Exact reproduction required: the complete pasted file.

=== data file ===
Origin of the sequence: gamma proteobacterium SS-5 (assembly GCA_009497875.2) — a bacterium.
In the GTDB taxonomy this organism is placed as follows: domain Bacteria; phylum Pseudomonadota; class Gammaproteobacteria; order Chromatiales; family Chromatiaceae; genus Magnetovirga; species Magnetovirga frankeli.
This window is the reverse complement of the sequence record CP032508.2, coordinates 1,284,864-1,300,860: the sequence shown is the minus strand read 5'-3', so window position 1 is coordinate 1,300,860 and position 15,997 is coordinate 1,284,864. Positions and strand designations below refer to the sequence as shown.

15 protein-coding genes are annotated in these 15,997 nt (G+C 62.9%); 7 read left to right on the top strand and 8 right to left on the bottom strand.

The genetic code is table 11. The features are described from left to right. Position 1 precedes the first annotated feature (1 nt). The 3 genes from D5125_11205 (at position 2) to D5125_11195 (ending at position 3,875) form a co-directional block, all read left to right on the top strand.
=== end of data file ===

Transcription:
Origin of the sequence: gamma proteobacterium SS-5 (assembly GCA_009497875.2) — a bacterium.
In the GTDB taxonomy this organism is placed as follows: domain Bacteria; phylum Pseudomonadota; class Gammaproteobacteria; order Chromatiales; family Chromatiaceae; genus Magnetovirga; species Magnetovirga frankeli.
This window is the reverse complement of the sequence record CP032508.2, coordinates 1,284,864-1,300,860: the sequence shown is the minus strand read 5'-3', so window position 1 is coordinate 1,300,860 and position 15,997 is coordinate 1,284,864. Positions and strand designations below refer to the sequence as shown.

15 protein-coding genes are annotated in these 15,997 nt (G+C 62.9%); 7 read left to right on the top strand and 8 right to left on the bottom strand.

The genetic code is table 11. The features are described from left to right. Position 1 precedes the first annotated feature (1 nt). The 3 genes from D5125_11205 (at position 2) to D5125_11195 (ending at position 3,875) form a co-directional block, all read left to right on the top strand.